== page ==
Now, when people sign up for Art Rank today, they don’t have much knowledge of what Sell You Later was—and that’s good, because we get a lot of very serious collectors. One of the things I’m most proud of in terms of our exercises with “Buy Today” is that we realized that a lot of people who follow us are in Asia, and I’m gratified by the thought that we’ve opened up large swaths of Asian collectors to the emerging market. They just didn’t have the actionable information before to be a part of it.
That’s a large part of what I’ve always wanted: I want the market to grow. It’s important that the market not just be a bullshit, elitist, “I’m-a-museum-board-member,” “I’m-so-and-so’s-son” thing. You need the art market to grow its pedestal in order to have sustainability, and people forget that. Or maybe some people just don’t want newcomers to be a part of it, and I’m averse to that kind of ideology. I think the art market is for everyone.
What were the “past inaccuracies” you mentioned in your Facebook post?
Regarding past inaccuracies, there was a moment when we considered that the objective data had to be subjectively weighted in order to reduce error. Since placement on the “Liquidate” column doesn’t indicate the lack of longevity in an artist’s career, the inverse is also true. Having an artist ranked in the “Buy Now” column doesn’t denote any measure of talent or merit, rather it’s just an objective measure of the relevant metrics. For a moment, we thought it would be better to filter out such false positives. In the end we didn’t, and I believe that Facebook post was deleted, and we carried on operating with an objective research model.
I was also convinced by numerous people that it was a major mistake to have a column called “Purgatory,” which is now gone. As with any data-driven analysis, many of our data sets are rendered inconclusive—they neither tell you to buy nor sell. Given my Catholic upbringing, I know purgatory as not having a negative connotation but rather as a place “in limbo,” and purgatory sounded quippier than “inconclusive data.”
Okay, let’s dig down into the data behind Art Rank a bit. What spectrum of variables are you looking at when you’re extracting your data, and how do you weight different forms of information?
On a very topical level, there’s a little bit of disbelief about what can be done with data. But let me give you one small example. Here’s a chart that I want you to consider, and it’s just that—a mere consideration. A microcosm of what can be done with data. It’s something called Google Trends, and it’s really amazing—it can accurately predict when flu season will start, where it will be, and many other things, like elections. It’s one of the tools that Nate Silver uses to predict anything. All it’s using is search data to know when certain factors have reached an effective frequency and become relevant. We live in this age when Google can very accurately give you statistically relevant examples of interest in anything, and certainly artists are among them.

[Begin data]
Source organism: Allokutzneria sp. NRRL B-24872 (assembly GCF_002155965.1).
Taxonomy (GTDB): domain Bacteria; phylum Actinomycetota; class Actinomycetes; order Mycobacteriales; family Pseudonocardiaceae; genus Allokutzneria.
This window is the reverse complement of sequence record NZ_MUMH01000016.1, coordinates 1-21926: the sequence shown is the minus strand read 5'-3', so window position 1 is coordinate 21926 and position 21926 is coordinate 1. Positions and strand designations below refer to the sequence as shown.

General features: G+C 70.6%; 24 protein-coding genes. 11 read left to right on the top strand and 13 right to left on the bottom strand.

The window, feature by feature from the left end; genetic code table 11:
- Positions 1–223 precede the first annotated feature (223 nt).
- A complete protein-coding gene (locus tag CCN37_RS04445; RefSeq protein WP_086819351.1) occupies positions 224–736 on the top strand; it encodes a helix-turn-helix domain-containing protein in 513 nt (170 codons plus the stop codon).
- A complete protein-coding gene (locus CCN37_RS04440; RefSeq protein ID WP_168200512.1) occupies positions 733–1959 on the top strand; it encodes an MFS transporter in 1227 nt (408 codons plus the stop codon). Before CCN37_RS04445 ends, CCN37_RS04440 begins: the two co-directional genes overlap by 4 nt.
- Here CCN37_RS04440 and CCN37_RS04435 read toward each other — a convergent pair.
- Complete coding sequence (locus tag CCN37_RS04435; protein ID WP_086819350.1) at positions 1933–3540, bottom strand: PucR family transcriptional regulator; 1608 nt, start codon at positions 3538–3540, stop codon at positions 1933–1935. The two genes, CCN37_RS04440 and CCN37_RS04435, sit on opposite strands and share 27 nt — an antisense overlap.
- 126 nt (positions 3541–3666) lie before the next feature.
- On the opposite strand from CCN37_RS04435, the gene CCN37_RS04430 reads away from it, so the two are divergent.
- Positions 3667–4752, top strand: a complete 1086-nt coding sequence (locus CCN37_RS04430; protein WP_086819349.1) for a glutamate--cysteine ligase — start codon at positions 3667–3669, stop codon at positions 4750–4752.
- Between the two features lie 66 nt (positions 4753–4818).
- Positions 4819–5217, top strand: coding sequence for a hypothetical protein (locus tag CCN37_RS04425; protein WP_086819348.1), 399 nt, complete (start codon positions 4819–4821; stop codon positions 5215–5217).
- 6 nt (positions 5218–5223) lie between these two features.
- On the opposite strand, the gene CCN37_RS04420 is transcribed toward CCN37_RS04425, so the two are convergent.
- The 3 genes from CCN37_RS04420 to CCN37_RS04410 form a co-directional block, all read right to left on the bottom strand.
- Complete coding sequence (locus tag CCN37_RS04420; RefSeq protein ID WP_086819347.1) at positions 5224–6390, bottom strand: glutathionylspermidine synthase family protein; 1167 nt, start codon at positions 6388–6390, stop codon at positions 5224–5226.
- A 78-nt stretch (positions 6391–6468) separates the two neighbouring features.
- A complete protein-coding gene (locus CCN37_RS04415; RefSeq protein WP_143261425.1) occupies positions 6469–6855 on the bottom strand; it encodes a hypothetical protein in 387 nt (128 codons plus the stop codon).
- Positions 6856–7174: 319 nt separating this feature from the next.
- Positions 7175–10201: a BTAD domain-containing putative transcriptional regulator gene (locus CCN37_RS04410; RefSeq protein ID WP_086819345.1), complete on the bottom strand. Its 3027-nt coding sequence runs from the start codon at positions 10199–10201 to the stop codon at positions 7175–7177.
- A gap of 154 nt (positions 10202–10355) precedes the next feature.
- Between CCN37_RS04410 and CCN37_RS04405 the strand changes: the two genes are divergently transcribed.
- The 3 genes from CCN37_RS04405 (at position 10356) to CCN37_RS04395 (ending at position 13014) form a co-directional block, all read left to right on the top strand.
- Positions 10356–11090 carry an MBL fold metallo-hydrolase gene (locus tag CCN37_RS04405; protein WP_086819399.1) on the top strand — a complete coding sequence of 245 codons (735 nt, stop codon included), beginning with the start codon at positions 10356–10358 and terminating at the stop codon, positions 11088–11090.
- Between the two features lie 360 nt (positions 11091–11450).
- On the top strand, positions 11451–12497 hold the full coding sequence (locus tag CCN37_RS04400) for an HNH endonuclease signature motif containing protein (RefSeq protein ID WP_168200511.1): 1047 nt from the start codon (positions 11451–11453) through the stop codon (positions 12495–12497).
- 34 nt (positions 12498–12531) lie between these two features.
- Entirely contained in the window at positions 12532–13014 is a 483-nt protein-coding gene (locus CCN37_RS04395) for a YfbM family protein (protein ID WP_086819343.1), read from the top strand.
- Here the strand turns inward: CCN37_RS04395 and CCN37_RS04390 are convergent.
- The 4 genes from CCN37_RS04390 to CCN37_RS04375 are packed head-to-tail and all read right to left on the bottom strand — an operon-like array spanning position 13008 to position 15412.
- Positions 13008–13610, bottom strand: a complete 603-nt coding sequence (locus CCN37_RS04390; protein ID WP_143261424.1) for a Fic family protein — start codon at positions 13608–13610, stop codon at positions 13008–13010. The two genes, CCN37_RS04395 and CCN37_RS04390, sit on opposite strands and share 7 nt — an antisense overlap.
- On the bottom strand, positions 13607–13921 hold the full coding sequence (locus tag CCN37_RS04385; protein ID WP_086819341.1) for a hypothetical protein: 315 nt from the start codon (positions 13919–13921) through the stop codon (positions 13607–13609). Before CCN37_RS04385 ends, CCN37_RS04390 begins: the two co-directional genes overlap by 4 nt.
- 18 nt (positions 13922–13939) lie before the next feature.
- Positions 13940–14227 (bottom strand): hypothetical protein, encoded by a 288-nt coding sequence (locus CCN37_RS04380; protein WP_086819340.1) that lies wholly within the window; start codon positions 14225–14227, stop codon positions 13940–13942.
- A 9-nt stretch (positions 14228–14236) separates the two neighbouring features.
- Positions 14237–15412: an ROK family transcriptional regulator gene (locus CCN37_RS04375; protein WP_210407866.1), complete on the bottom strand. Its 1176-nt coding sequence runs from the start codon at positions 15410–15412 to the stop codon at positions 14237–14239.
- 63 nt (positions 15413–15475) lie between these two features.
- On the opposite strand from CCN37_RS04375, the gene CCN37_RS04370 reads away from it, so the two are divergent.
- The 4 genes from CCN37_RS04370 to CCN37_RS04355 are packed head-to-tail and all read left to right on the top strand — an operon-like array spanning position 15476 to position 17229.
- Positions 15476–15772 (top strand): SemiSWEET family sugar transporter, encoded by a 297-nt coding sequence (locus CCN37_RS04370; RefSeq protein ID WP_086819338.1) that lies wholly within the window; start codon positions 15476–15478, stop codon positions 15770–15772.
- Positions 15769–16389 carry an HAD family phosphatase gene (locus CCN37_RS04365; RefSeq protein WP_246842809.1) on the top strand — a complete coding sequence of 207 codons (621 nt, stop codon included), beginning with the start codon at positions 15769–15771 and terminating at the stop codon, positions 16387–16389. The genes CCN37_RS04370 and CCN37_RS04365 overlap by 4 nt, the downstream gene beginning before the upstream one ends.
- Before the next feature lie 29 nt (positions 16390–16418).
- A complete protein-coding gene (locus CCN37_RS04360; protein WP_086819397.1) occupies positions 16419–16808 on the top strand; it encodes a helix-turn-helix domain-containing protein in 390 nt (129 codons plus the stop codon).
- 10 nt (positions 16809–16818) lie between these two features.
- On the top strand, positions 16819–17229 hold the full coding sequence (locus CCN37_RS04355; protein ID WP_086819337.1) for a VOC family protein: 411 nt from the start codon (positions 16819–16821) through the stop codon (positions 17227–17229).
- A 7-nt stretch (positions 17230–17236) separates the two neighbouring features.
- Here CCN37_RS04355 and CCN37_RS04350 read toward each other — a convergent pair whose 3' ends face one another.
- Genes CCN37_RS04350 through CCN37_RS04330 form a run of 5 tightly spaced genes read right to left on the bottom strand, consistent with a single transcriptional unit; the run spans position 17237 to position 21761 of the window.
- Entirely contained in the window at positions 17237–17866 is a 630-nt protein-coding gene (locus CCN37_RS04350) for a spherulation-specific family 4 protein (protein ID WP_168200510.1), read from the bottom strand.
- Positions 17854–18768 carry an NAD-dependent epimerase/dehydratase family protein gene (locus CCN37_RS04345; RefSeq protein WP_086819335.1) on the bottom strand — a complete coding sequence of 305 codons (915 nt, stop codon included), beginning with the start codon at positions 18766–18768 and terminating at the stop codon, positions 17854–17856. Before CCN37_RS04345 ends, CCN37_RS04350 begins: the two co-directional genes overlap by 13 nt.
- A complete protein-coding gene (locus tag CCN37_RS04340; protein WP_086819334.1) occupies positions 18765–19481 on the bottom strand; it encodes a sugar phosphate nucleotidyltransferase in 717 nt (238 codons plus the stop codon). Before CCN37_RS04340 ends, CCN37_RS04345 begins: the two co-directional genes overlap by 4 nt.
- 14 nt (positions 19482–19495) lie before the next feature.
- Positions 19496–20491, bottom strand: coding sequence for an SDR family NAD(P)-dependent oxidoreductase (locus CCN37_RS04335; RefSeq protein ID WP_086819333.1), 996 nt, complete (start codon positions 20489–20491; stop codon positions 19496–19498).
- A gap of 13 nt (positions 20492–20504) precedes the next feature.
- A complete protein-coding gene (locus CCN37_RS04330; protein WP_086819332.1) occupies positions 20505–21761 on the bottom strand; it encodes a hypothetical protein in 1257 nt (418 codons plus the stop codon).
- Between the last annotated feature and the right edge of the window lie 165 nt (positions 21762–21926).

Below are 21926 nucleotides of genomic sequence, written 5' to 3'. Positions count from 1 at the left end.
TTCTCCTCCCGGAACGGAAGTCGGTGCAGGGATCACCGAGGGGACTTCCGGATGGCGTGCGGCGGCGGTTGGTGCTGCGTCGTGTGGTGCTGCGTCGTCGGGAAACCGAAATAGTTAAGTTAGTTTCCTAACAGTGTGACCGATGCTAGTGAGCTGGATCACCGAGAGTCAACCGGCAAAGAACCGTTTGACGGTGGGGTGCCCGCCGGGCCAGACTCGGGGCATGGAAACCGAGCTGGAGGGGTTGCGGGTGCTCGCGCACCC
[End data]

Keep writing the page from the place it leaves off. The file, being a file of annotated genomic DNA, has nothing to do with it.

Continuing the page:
So this is a graph of three artists on Google Trends: Adam McEwen, Mark Grotjahn, and Oscar Murillo. I chose these established artists, because with younger emerging artists there often isn’t enough general search volume to be able to track them—if you used a younger artist, like Calvin Marcus, it would tell you that there’s actually not enough data to conduct a comparison, since the number of searches for him today might have only been around 30. But with the artists I selected, they have enough searches that a pattern emerges.
If you look at Oscar Murillo, the kind of attention he got is completely inorganic—it tells me that there’s something very real there, and there’s seemingly a head-and-shoulders pattern developing along with a well-defined trend line that would seem to suggest a sustainability that hasn’t yet found a plateau. Mark Grotjahn is certainly there as well, though with a much more sustainable career drive, and someone who isn’t there is Adam McEwen.
For me, Adam McEwen is the model of an artist who, while I enjoy his work, just hasn’t achieved that level of sustainability. His attempts to reach a plateau or a positive trend? They don’t exist. What you see are merely peaks that occur around each of his shows, and that’s it. So just using this data, if you’re wondering if you should buy an Oscar Murillo or an Adam McEwen, I can very easily tell you to buy an Oscar Murillo because there’s more evidence here as to the sustainability of that career.
And I should warn you here to ignore the very end of the graph—Google Trends for some reason changed the output recently, and it always shows all trend lines going to zero. But that sort of Google search data is something you can use, and we’ve found a way to use that data on a granular level, which nobody else does. We can actually track search volume down to zero searches. So with every single artist who we’re tracking—which amounts to about 1,000 emerging artists at any given time—I know exactly how many people in the world are searching for them, down to the zero number, this morning, this afternoon, and where. I can assure you that absolutely no one else tracks such information, nor probably could afford to collect such data.
Aside from Google search and Instagram data, can you elaborate on the other variables you factor into your rankings.
We utilize data including Internet presence, auction results, market saturation, market support and CV data—education, representation, et cetera. In service of preserving the accuracy and minimizing the manipulation of these inputs, we do not provide further specificity.